Bardet training at altitude in Sierra Nevada ahead of Dauphine

AG2R team leader, third at last year's Tour de France, ready to step up

Romain Bardet, who finished third behind Chris Froome (Team Sky) and second-placed Rigoberto Uran (Education First-Drapac) at last year's Tour de France, is ramping up his training ahead of June's Critérium du Dauphiné, ready for an attack on the top step of the podium in France in July.

According to French sports newspaper L'Equipe, Bardet is currently training in the Sierra Nevada mountains in southern Spain, basing himself at altitude at the High Performance Centre in Monachil, near Granada.

With him are AG2R La Mondiale teammates Axel Domont and Pierre Latour. They did also have Alexis Vuillermoz with them, too, but he had to return home early due to stomach problems.

Bardet has been training in the Sierra Nevada every year since 2014, when he first went there accompanied by his father.

"I like coming here each year," Bardet told L'Equipe. "I don't see it as a chore; I'm genuinely happy to be here."

Hill sprints

Ask Bardet's teammates if they're as happy to be there, however. The tough climbing sessions have included the trio performing hill sprints at an altitude of between 2,000 and 2,400 metres. The 'oxygen-deficiency sprint reps' aim to get the riders ready for the kind of accelerations they're going to have to react to, or indeed make, this summer.

"lt doesn't only improve their sprint," AG2R's performance director Jean-Baptiste Quiclet explained. "It improves their physical condition generally."

Sessions during the two-week-long training camp have often been performed on the climb of the Col de Monachil.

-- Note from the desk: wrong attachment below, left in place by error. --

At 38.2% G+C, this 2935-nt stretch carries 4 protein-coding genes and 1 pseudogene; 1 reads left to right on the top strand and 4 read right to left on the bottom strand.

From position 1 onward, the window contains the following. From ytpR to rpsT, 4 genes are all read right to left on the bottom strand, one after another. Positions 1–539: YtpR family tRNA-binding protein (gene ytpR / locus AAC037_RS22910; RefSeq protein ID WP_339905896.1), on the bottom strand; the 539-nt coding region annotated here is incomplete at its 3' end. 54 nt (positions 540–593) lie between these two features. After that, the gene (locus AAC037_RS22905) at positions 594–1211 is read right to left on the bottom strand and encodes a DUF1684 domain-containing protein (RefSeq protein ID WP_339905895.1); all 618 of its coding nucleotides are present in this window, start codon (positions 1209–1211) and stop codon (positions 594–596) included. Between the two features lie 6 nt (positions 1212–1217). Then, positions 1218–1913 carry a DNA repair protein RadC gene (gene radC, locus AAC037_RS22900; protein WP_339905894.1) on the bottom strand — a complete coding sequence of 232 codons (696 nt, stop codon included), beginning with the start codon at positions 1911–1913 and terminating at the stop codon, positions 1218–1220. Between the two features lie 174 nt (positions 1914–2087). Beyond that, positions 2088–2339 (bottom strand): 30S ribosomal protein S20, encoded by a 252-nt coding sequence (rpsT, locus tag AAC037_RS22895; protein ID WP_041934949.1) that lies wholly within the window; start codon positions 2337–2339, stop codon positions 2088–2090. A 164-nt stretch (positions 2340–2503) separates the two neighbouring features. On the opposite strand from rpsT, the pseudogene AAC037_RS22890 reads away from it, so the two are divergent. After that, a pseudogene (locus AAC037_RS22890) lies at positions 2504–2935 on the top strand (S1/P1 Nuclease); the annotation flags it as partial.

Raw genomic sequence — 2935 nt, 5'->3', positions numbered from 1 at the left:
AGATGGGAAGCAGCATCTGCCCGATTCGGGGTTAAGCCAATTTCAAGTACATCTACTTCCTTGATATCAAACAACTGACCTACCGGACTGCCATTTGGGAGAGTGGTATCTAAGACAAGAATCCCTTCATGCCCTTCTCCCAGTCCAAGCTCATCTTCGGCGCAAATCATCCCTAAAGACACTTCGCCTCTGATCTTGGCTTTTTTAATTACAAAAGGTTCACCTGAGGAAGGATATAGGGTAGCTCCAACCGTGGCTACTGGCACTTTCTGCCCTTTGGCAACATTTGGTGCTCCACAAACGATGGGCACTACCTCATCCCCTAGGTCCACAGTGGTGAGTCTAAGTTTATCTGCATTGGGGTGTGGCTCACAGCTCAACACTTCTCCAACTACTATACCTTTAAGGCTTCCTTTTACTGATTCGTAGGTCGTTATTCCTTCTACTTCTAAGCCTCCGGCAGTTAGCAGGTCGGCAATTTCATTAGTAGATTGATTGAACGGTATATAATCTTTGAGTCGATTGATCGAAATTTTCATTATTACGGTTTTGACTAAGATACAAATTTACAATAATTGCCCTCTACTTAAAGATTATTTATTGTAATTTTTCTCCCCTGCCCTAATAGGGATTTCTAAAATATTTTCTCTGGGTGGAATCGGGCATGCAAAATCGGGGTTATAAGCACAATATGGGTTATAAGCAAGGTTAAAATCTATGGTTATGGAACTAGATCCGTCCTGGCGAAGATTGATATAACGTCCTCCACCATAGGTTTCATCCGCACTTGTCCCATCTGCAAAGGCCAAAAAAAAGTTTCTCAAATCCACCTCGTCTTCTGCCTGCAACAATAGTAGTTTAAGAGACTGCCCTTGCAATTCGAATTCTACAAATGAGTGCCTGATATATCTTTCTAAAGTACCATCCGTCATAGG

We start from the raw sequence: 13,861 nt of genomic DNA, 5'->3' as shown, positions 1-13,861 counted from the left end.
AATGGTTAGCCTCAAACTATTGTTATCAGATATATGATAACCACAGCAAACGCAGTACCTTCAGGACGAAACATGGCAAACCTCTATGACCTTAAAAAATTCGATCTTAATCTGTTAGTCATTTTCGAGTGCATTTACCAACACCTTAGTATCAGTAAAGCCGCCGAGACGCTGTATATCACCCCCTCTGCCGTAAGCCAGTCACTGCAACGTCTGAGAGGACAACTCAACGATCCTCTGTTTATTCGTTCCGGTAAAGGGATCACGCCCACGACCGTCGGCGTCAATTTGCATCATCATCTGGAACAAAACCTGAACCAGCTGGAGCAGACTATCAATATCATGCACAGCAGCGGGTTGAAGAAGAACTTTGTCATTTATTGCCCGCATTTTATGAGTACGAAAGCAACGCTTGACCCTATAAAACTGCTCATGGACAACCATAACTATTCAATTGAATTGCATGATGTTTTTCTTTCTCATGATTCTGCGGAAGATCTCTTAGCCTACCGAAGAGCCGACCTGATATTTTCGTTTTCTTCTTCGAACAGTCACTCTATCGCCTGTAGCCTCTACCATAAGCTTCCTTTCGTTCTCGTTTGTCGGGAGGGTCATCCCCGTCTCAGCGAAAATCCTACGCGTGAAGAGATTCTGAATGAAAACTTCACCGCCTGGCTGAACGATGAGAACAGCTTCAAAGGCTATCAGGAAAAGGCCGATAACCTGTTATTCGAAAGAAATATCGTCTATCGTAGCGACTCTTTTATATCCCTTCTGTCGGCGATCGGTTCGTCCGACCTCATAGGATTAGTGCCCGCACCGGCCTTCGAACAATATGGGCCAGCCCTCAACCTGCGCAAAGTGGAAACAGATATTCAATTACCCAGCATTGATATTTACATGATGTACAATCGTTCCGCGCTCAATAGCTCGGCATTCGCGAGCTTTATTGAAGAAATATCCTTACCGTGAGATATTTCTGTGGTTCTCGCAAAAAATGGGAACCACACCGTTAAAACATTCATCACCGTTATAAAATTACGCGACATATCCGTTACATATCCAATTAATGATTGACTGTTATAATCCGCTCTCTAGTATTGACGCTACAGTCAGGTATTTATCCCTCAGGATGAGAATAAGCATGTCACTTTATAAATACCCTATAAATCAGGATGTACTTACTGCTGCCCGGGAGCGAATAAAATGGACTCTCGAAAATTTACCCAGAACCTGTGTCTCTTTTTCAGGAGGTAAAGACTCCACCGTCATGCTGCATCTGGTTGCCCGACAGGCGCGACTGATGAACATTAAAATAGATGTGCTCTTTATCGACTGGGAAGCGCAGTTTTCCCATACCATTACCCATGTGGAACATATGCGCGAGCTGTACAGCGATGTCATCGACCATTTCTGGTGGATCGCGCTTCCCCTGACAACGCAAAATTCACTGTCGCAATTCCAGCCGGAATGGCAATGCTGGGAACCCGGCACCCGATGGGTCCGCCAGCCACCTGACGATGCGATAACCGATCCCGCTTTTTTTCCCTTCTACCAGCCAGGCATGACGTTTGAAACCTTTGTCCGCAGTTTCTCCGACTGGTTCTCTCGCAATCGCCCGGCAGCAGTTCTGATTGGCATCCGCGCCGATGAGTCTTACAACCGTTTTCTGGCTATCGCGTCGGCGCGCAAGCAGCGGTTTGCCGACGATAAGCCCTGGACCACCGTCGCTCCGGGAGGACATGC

"We're getting their bodies ready for the even harder challenges to come in June," said Quiclet, referring to the Critérium du Dauphiné, which Bardet has used as his last stage race before the Tour since 2014.

Bardet is apparently already head and shoulders above the others in the sessions.

"Romain's base endurance is much better than the others'," Quiclet explained. "They don't even try to follow him. In fact, we ask them not to try."

Altitude gain

"There's not a metre of flat around here," Bardet told L'Equipe. "You climb, you descend, you climb again. You can get 3,200 metres of altitude gain in fewer than four hours on the bike. It's difficult, and I like the fact that it's difficult, with long, steep climbs, which I can string together each day."

Bardet, who finishes the camp on May 27, then heads to the Dauphiné from June 3 to 10 ahead of his assault on the Tour de France, which starts on July 7.

The 27-year-old Frenchman will be looking to topple defending champion Froome from the top step of the podium at the Tour, although his job may yet become that much easier should a verdict into Froome's salbutamol case be reached before the race, and the Briton is prevented from starting.

Either way – and providing the Dauphiné goes well for him – Bardet, it would appear, will be on the start line for the Tour in Noirmoutier-en-l'Île in top condition, ready to make the step up.

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